MADRID, Spain — Here's an image Spaniards will not soon forget: their new defense minister, reviewing trim, crisply uniformed soldiers, with her baby bump on display.
The surprise appointment of Carme Chacon, age 37 and with no military experience, is the boldest statement yet from a Socialist government that has made gender equality one of its top priorities.
Prime Minister Jose Luis Rodriguez Zapatero, who won re-election in March, unveiled a Cabinet Monday that not only gives Spain its first female defense minister but also features nine women to eight men. That compares to a 50-50 split in his first term, when there were 16 ministers.
Photos of Chacon — who is seven months pregnant — reviewing the soldiers ran on the front page of seven national newspapers on Tuesday, and footage of the appearance dominated Spanish television. Her photo was also on the front page of the International Herald Tribune.
Although women's rights advocates have hailed Chacon's appointment, some conservatives have raised objections. A group of retired officers criticized her lack of military background while insisting her pregnancy was not a problem.
Gender equality on agenda
Chacon is now one of the most visible members of a government that has enacted sweeping social legislation designed to rid traditionally male-dominated Spain of gender discrimination.
It legalized gay marriage, streamlined divorce procedures, forced political parties to field more female candidates and passed a law designed to promote women in the workplace and pressure companies to put more of them in their boardrooms.
This time Zapatero even created a new department, the Equality Ministry, to press these goals. The portfolio went to a 31-year-old woman, Bibiana Aido.
Women's advocacy groups are delighted with the prime minister's choice of Chacon to oversee a military force that was not even open to women a generation ago. Now 15 percent of its 130,000 troops are women.
Feminists see a twin statement from the prime minister: Not only can a woman hold a senior position in government or business, but she can do it while expecting a baby.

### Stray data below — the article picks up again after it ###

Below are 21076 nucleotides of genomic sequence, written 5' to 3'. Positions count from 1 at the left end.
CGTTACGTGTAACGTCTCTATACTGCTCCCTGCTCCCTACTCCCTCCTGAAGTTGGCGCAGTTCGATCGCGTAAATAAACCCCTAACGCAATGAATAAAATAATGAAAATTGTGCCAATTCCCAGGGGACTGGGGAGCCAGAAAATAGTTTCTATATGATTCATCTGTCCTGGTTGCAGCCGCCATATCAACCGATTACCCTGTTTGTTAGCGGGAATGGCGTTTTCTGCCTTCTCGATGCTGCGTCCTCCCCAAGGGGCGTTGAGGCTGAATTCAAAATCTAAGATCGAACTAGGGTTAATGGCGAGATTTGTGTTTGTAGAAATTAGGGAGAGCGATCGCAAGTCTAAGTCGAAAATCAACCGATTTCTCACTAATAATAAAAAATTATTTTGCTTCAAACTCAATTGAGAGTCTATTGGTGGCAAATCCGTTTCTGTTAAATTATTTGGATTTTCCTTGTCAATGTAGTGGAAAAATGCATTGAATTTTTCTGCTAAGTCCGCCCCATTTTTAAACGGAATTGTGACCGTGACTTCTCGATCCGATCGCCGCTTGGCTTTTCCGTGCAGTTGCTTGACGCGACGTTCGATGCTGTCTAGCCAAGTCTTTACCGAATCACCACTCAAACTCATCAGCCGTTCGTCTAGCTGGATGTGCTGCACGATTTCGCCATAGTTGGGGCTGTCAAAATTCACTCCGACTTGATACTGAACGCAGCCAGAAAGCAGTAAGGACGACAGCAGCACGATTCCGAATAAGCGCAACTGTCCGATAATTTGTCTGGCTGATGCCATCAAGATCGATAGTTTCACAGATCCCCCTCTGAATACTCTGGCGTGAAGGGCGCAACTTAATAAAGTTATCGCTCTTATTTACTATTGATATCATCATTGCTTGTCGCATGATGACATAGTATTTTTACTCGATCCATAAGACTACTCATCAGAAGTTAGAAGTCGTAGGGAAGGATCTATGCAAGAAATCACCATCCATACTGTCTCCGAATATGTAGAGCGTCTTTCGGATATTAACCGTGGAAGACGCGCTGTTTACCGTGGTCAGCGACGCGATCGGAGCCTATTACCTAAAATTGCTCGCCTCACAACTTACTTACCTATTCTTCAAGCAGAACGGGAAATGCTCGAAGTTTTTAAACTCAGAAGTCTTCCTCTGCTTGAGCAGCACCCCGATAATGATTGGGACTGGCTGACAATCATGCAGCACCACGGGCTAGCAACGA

"Perhaps the message is that even the highest responsibilities have to be compatible with the issue of individual and personal responsibility. That is the real political message behind this," said Marisa Soleto, vice president of a Madrid-based advocacy group called the Women's Foundation.
Female military boss
Chacon, who was housing minister in the last government, wore heels, a black pant suit and white maternity blouse as she reviewed troops Monday at a ceremony in which she officially took over her post. Her husband is Miguel Barroso, who in the past has worked in Zapatero's press office.
She called the troops to attention, ordered them to join her in saying "Long live Spain, long live the King," and gave a brief speech in which she said her appointment was a sign of progress.
"The fact that a woman is taking over responsibility for the Defense Ministry is proof of integration between Spanish society and its armed forces," Chacon said.
Spaniards are now wondering how the military will digest having a female boss.
A senior military official told the newspaper El Pais anonymously that "we receive her with the same respect as her predecessors, and with even more politeness."
The Association of the Spanish Military, made up of retirees, called Zapatero's decision a mistake — not because of her pregnancy but because it feels she is too inexperienced.
The conservative newspaper El Mundo said it has no problem with seeing a female defense minister, but a pregnant one raises all kinds of concerns, such as whether she will take all of the 16 weeks of leave she is entitled to when the baby is born in June.
The combination of a crisis situation among Spanish peacekeepers in Afghanistan or Lebanon and a defense minister on maternity leave would leave Spain in an "absurd" situation, it said an editorial. Plus, Chacon has no knowledge of military affairs.
"All signs are that Zapatero is using the armed forces as a guinea pig for a provocative experiment," it said. "Time will tell if this is major progress or nonsense."
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